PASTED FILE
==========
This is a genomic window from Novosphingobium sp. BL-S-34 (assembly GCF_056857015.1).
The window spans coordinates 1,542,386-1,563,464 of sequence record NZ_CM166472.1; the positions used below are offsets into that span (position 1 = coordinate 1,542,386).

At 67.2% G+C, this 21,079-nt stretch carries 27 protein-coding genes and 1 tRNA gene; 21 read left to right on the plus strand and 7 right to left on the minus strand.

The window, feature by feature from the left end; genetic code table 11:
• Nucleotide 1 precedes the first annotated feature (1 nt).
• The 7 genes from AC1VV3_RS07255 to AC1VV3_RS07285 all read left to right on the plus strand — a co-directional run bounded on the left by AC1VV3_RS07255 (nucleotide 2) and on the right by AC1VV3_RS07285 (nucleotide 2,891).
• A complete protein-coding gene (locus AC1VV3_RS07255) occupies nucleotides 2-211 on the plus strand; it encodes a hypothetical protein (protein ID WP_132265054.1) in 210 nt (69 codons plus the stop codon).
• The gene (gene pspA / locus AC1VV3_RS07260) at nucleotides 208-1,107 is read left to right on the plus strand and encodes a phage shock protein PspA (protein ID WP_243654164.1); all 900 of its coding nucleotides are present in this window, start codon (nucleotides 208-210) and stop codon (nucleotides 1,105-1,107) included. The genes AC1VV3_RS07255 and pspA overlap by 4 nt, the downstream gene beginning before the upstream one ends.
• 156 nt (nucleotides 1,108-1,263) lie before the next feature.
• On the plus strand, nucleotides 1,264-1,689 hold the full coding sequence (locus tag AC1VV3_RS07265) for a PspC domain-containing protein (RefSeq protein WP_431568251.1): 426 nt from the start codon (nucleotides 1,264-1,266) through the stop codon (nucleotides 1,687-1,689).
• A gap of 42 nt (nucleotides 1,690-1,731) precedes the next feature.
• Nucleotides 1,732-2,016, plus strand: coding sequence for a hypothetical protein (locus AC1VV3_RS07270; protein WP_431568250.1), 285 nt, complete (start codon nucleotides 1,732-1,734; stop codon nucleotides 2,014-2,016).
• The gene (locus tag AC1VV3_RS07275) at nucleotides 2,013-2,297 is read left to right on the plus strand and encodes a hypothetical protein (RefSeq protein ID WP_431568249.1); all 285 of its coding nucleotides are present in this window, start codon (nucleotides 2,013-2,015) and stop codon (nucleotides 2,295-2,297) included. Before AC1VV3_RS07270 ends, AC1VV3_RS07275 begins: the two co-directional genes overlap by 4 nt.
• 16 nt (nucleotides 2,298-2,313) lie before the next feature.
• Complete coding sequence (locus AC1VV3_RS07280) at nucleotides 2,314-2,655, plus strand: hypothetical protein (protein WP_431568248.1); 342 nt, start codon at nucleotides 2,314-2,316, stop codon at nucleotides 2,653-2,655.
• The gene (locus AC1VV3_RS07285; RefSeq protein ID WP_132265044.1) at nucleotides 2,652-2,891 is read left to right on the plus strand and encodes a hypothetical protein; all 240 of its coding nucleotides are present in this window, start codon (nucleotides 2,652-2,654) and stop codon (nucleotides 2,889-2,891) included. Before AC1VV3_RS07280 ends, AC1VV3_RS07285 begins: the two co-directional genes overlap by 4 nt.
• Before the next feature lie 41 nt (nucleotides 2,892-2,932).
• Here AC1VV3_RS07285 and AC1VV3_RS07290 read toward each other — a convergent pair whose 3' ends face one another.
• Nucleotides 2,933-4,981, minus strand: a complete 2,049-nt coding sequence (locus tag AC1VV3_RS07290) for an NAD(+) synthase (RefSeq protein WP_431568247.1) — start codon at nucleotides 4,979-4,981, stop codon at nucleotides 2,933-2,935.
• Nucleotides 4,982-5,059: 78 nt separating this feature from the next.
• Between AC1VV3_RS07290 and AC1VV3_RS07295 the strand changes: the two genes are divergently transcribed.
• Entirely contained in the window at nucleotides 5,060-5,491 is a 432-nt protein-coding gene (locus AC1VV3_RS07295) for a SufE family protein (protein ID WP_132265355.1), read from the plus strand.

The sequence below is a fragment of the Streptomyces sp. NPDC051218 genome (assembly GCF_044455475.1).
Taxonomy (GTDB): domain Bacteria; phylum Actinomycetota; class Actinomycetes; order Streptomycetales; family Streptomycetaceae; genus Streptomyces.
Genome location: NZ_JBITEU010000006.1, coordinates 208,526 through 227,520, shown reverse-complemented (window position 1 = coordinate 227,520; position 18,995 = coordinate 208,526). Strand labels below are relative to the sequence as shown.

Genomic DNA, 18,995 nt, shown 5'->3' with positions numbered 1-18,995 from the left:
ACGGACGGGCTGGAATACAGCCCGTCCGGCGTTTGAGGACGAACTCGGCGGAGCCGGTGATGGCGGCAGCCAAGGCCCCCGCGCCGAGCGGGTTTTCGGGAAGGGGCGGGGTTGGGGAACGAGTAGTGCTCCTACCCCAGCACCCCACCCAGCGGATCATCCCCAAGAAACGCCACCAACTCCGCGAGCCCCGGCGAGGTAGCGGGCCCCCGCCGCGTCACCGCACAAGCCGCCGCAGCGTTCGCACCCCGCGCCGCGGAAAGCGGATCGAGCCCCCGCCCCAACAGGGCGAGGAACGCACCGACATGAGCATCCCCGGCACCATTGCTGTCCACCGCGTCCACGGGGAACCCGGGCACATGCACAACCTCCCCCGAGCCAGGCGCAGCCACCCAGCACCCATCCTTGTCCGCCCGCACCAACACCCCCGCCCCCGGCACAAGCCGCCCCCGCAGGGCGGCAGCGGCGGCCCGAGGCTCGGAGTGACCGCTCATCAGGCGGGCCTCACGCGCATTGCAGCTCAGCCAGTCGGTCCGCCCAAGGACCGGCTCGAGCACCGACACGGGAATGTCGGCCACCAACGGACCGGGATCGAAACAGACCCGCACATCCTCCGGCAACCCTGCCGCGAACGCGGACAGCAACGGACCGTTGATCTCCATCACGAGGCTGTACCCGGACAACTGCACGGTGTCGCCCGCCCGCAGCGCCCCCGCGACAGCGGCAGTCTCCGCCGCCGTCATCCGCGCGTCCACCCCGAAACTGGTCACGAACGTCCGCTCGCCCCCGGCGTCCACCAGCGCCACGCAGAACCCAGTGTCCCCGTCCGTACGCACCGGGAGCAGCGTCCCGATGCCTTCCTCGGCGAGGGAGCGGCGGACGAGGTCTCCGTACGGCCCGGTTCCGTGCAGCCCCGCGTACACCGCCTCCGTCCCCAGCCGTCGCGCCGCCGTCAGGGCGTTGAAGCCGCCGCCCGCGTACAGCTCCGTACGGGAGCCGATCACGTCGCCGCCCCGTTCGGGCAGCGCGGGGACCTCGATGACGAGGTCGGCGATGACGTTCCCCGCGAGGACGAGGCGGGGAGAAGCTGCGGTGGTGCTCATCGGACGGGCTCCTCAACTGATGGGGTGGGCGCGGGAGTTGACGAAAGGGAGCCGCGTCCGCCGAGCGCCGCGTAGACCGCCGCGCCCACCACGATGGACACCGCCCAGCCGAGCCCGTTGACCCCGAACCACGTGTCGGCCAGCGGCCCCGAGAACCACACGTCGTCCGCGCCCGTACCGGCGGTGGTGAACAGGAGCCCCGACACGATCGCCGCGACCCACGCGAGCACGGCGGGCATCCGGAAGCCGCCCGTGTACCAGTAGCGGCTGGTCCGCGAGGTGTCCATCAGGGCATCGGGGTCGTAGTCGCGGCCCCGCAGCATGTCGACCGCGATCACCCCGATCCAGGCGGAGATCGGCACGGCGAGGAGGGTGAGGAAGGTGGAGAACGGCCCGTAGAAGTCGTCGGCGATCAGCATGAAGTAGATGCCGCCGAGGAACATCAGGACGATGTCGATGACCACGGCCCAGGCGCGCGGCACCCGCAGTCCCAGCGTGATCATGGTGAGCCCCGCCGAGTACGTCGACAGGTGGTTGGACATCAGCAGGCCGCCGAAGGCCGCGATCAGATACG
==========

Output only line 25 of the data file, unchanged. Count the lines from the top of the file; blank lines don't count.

Genome location: NZ_JBITEU010000006.1, coordinates 208,526 through 227,520, shown reverse-complemented (window position 1 = coordinate 227,520; position 18,995 = coordinate 208,526). Strand labels below are relative to the sequence as shown.